Wax scale is an insect pest on southern highbush blueberries in Florida. This publication is intended to provide Florida blueberry growers with descriptions to help with identifying this pest, information about its life cycle, and suggestions on how best to manage it.
Florida wax scale, Ceroplastes floridensis Comstock, is thought to have originated in the northern neotropical region, which encompasses an area from central Mexico through South America and the Caribbean. It is now observed across the world (Sharma and Buss 2018). It is an insect pest causing damage on plants throughout much of the United States, including Florida, where it can be found infesting southern highbush blueberries (Vaccinium corymbosum L x V. darrowi Camp). Adults are very small and reddish brown, covered in a thick white, gray, beige, or pinkish coat of wax that typically becomes dirty white over time. Including the wax covering, they are less than 1/4 inch long (Figures 1 and 2). These insects are all female (there are no known males of this species) (Futch et al.).
Florida wax scale feeds on blueberry plants (primarily the stems) by inserting sucking mouth parts into the plant and removing large amounts of plant sap. With significant infestations, the stems display a mottled appearance, and heavy feeding weakens the plant and causes premature defoliation and stem dieback. In addition, wax scale secretes a sugary substance called honeydew that can promote the growth of a black fungus known as sooty mold, which reduces photosynthesis, further weakening the plant.
Three generations of this insect occur annually in Florida, the first appearing in mid to late spring, the next in summer, and the third in fall. Each generation begins with the female laying eggs under its wax coating, which hatch in 2 to 3 weeks. The nymphs are referred to as crawlers (Figures 3 and 4). This is the mobile phase of the wax scale’s life, when the nymphs move from under the female to settle on other stems or leaves, and begin to feed and secrete a wax coating. Once the nymph inserts its mouthpart into the plant and begins to feed, it remains in place for the rest of its life. There are two additional instars in the nymph phase, and after laying eggs, the adult dies. Each generation lasts between 3 and 4 months (Sharma and Buss 2018).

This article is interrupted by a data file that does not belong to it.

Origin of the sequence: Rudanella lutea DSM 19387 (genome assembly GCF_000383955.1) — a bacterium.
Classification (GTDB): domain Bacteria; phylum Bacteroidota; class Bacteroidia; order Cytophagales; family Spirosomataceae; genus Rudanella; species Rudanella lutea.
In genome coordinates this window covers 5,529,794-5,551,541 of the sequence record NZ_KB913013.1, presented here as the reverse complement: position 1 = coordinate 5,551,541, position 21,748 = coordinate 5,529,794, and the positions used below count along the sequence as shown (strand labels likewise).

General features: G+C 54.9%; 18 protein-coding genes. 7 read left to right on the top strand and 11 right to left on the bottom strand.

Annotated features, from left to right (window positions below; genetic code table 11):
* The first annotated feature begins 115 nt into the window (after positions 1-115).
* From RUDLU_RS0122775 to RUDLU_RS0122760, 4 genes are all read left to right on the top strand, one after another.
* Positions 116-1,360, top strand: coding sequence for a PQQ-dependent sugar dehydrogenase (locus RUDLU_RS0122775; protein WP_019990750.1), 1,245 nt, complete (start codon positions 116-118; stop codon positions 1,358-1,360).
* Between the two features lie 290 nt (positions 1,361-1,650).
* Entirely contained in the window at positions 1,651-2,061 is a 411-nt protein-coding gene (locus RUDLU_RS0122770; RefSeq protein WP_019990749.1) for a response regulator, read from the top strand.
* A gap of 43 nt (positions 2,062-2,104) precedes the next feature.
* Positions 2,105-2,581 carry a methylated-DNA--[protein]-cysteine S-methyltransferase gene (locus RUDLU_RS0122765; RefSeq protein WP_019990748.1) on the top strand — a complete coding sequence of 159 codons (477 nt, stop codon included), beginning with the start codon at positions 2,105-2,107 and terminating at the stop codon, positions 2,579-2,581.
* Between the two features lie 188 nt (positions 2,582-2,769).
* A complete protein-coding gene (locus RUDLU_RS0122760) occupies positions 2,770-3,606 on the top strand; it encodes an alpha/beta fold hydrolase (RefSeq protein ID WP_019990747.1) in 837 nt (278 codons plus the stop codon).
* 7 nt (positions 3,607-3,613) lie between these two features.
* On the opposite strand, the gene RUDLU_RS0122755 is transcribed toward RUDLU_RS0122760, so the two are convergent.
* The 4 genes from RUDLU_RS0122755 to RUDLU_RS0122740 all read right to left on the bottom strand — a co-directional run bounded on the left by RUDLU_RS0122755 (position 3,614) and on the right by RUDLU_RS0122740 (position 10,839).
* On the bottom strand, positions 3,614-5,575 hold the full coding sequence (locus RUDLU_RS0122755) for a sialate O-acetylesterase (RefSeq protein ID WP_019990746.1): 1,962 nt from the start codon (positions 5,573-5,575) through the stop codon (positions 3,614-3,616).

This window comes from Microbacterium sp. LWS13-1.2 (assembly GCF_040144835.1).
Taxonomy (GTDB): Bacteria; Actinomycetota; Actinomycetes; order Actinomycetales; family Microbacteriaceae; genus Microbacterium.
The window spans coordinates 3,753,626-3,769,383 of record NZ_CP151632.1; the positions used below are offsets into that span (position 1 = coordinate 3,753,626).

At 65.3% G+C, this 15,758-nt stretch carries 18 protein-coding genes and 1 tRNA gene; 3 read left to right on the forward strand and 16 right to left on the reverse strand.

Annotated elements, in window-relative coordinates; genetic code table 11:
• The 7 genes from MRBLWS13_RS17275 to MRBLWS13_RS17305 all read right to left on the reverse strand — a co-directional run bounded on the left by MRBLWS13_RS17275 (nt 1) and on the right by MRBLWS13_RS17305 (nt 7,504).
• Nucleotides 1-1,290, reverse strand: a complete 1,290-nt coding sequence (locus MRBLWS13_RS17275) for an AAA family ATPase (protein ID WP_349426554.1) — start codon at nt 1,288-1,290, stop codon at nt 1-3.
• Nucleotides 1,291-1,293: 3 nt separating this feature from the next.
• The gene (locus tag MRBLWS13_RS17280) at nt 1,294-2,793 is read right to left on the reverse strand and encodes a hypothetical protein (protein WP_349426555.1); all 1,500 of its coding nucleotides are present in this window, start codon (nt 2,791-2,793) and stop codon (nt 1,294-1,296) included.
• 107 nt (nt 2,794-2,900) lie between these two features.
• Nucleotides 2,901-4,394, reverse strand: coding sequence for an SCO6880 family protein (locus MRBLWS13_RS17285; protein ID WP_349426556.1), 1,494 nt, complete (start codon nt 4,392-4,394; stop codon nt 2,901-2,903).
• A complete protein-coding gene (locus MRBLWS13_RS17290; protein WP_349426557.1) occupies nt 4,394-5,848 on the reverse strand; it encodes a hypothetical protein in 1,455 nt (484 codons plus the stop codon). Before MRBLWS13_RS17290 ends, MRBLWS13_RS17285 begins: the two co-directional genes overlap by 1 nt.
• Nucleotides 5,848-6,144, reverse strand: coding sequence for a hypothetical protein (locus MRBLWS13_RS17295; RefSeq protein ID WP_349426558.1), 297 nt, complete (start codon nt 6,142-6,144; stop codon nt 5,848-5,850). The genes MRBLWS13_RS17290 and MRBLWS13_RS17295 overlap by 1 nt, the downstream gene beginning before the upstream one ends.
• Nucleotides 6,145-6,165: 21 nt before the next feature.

Infested plant parts should be pruned and destroyed. Post-harvest hedging in June can help remove wax scale infestations. For small infestations, wax scale can be removed by hand and destroyed.
Biological control agents include parasitic wasps in some parts of the United States such as Coccophagus lycimnia Walker, Metaphycus eruptor Howard, and Scutellista cyanea Motschulsky (Drees et al.).
For remaining infestations or those occurring after hedging, pre-bloom applications of superior horticultural oil (e.g., JMS Stylet Oil, JMS Flower Farms, Inc.) can be used for control. Multiple foliar spray applications at 7- to 10-day intervals, or as instructed on the product’s label, may be necessary for control and to protect new foliage from becoming infested. Make sure to follow all label directions, as application during summer or other times when temperatures exceed 85F or in winter when temperatures are lower than 40F can result in burning of plant tissues. All applications should be made pre-bloom; if floral buds have begun to break, use of horticultural oil should be avoided.
A soil application of imidacloprid (e.g., Admire Pro) can be used to reduce scale populations. Diazinon has some effectiveness on the nymphal stages. Some Florida growers have reported success using applications of Thiamethoxam (Actara). Contact insecticide sprays are generally ineffective on adult wax scale due to the thick wax coating covering the insects. However, contact spray can help to reduce populations if application is made during the crawler stage. All label instructions should be followed when applying any of these products.
Table 1 lists registered pesticides that should be integrated with other pest management methods. Additional information on integrated pest management methods can be requested from UF/IFAS Extension horticulture or agriculture agents. A list of local UF/IFAS Extension offices is at available at https://sfyl.ifas.ufl.edu/find-your-local-office/.
Table 1. Registered pesticides that should be integrated with other pest management methods.
Drees, B., J. Reinert, and M. Williams. 2006. “Florida Wax Scale: Control Measures in Texas for Hollies.” Publication L-5479, Department of Entomology, Texas A&M AgriLife Extension Service.
Futch, S., C. McCoy, and C. Childers. 2018. “A Guide to Scale Insect Identification.” HS-817. EDIS 2018.
Sharma, S., and E. Buss. 2014. “Florida Wax Scale.” EENY-510. EDIS 2014.